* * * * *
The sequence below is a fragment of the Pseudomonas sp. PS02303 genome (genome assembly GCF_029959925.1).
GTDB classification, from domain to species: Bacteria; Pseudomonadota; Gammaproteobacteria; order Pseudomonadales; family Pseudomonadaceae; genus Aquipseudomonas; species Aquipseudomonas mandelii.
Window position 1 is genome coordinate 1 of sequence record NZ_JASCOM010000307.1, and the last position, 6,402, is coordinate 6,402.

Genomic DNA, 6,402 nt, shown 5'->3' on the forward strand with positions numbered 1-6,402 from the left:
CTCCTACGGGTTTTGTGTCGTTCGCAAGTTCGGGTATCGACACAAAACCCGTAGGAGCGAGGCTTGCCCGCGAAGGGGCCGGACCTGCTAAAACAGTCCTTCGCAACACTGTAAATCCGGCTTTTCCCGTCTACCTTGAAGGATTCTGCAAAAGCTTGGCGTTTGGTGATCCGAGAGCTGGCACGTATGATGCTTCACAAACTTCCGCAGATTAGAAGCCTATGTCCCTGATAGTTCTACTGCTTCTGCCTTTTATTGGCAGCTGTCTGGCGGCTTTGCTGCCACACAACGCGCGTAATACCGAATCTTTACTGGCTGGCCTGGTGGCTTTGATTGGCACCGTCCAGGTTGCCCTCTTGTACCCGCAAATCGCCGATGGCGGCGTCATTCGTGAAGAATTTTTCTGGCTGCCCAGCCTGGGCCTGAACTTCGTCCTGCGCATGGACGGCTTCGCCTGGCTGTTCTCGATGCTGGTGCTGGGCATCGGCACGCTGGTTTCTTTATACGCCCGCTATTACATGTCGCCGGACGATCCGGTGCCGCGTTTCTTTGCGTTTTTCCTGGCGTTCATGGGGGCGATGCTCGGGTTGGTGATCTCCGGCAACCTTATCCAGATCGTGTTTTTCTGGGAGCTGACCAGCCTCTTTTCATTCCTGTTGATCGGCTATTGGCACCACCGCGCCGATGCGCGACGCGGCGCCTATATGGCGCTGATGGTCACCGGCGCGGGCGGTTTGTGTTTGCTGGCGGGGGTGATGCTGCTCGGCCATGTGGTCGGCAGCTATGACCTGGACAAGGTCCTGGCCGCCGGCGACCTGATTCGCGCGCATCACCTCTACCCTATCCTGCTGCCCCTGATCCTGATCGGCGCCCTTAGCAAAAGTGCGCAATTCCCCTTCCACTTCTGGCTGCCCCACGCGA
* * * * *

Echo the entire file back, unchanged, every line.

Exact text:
The sequence below is a fragment of the Pseudomonas sp. PS02303 genome (genome assembly GCF_029959925.1).
GTDB classification, from domain to species: Bacteria; Pseudomonadota; Gammaproteobacteria; order Pseudomonadales; family Pseudomonadaceae; genus Aquipseudomonas; species Aquipseudomonas mandelii.
Window position 1 is genome coordinate 1 of sequence record NZ_JASCOM010000307.1, and the last position, 6,402, is coordinate 6,402.

Genomic DNA, 6,402 nt, shown 5'->3' on the forward strand with positions numbered 1-6,402 from the left:
CTCCTACGGGTTTTGTGTCGTTCGCAAGTTCGGGTATCGACACAAAACCCGTAGGAGCGAGGCTTGCCCGCGAAGGGGCCGGACCTGCTAAAACAGTCCTTCGCAACACTGTAAATCCGGCTTTTCCCGTCTACCTTGAAGGATTCTGCAAAAGCTTGGCGTTTGGTGATCCGAGAGCTGGCACGTATGATGCTTCACAAACTTCCGCAGATTAGAAGCCTATGTCCCTGATAGTTCTACTGCTTCTGCCTTTTATTGGCAGCTGTCTGGCGGCTTTGCTGCCACACAACGCGCGTAATACCGAATCTTTACTGGCTGGCCTGGTGGCTTTGATTGGCACCGTCCAGGTTGCCCTCTTGTACCCGCAAATCGCCGATGGCGGCGTCATTCGTGAAGAATTTTTCTGGCTGCCCAGCCTGGGCCTGAACTTCGTCCTGCGCATGGACGGCTTCGCCTGGCTGTTCTCGATGCTGGTGCTGGGCATCGGCACGCTGGTTTCTTTATACGCCCGCTATTACATGTCGCCGGACGATCCGGTGCCGCGTTTCTTTGCGTTTTTCCTGGCGTTCATGGGGGCGATGCTCGGGTTGGTGATCTCCGGCAACCTTATCCAGATCGTGTTTTTCTGGGAGCTGACCAGCCTCTTTTCATTCCTGTTGATCGGCTATTGGCACCACCGCGCCGATGCGCGACGCGGCGCCTATATGGCGCTGATGGTCACCGGCGCGGGCGGTTTGTGTTTGCTGGCGGGGGTGATGCTGCTCGGCCATGTGGTCGGCAGCTATGACCTGGACAAGGTCCTGGCCGCCGGCGACCTGATTCGCGCGCATCACCTCTACCCTATCCTGCTGCCCCTGATCCTGATCGGCGCCCTTAGCAAAAGTGCGCAATTCCCCTTCCACTTCTGGCTGCCCCACGCGA